Heading in the OR I see about 12 people in there. 2 surgeons, a few nurses, the anesthesiologist and 2 separate teams of people, one for each baby upon arrival. Jess is on a table with her arms out to each side. The drape is across her upper chest and the doctors are working behind it. I sit on the chair next to her head and ask Jess how she’s doing. “Good” she says, through her oxygen mask. I then pass the time by shooting a couple pictures.

Jess on Operating TableDuring the procedure, I was quite shocked at how violent the whole thing was. See, since both of these munchkins were breach, it was much tougher to pull them out. At times, the whole table was moving as they were torquing on her body. I guess I hadn’t fully thought out what would happen during this little procedure. Jess, luckily, was feeling no pain. She wasn’t even feeling a little discomfort which was my one saving grace. Once I saw a hand reach up to adjust the overhead lighting and the glove was covered in blood… Woo… it was like watching a live action ER episode. The doctors also set items on her chest at times and those items would touch the drape… spreading a little blood through it. It wasn’t queasy or anything, which was good. Just more fascinating.

Ultimately, the table really moves and we hear the doctors say, “hello there!” followed by 15 seconds of silence before I heard the best sound I have ever heard in my life. Baby A was born and blasting forth with a healthy cry. They tell me that I could stand up and take a look so I do. I wasn’t sure what to expect to see, but it really wasn’t as bad as I would have thought. Mainly, I was focusing on this new little life the doctors were holding. After a few seconds, one of the NICU teams takes her over to their station to clean her up and do what they do, she’s wailing all the way. My eyes absolutely filled with tears. Had there been fewer people in the OR I would have cried. But I felt like I had to keep my composure, especially for Jess who was laying there and couldn’t see anything.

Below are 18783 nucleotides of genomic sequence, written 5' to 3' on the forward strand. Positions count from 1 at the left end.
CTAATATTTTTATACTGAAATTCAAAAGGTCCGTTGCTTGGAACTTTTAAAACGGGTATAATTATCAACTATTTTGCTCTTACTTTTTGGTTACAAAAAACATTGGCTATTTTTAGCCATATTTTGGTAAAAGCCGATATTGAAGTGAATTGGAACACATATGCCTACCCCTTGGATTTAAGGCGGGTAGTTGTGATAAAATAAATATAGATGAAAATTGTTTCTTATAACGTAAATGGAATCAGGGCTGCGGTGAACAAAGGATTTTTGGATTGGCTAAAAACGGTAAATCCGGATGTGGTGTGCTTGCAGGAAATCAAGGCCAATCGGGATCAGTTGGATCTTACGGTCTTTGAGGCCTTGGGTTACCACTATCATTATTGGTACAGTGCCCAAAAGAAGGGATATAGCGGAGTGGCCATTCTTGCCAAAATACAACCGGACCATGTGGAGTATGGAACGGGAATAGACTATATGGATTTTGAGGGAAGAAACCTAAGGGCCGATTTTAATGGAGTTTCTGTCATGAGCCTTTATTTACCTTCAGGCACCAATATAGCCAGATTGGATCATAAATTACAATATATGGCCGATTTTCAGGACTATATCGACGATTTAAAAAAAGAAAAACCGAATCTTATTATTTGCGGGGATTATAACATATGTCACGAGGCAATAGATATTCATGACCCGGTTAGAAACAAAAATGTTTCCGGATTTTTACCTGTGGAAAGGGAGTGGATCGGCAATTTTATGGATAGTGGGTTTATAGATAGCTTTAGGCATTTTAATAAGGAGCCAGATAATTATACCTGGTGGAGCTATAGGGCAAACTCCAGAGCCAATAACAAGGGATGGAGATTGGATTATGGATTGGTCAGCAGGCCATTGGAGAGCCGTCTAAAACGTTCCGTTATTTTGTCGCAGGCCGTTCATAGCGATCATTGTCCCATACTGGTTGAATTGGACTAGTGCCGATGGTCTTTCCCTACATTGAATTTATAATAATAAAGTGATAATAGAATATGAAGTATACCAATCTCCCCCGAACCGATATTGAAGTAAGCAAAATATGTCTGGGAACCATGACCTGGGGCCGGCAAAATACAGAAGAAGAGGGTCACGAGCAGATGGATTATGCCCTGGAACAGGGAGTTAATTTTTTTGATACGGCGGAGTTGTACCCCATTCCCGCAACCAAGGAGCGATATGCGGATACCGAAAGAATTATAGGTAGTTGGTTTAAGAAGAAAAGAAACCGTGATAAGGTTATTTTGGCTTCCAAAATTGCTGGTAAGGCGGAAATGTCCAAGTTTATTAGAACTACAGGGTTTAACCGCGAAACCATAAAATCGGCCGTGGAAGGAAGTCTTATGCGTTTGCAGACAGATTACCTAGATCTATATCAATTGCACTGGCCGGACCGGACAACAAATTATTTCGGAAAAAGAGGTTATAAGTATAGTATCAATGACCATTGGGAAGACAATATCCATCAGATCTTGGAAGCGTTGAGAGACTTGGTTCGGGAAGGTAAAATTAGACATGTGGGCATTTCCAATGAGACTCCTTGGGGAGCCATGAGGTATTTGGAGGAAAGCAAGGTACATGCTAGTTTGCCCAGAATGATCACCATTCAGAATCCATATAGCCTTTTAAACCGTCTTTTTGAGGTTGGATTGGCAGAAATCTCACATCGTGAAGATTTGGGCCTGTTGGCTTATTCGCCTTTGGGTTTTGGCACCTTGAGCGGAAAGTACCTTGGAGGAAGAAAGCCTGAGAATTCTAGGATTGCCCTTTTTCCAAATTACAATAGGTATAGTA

Baby B is BornI sat back down and tell Jess that Baby A looked awesome. Less than a minute later, they tell me to stand up again as they yanked Baby B screaming into existence. It was a mindblowing experience. It really was. The second NICU team takes Baby B to their station and start cleaning her up. Both girls crying in stereo. A minute or 2 later, one of the nurses asks me if I’d like to go see the girls. Um, of course I do. They give me one instruction for walking around Jess’s operating table: “Don’t touch anything blue.”. Roger. Got it.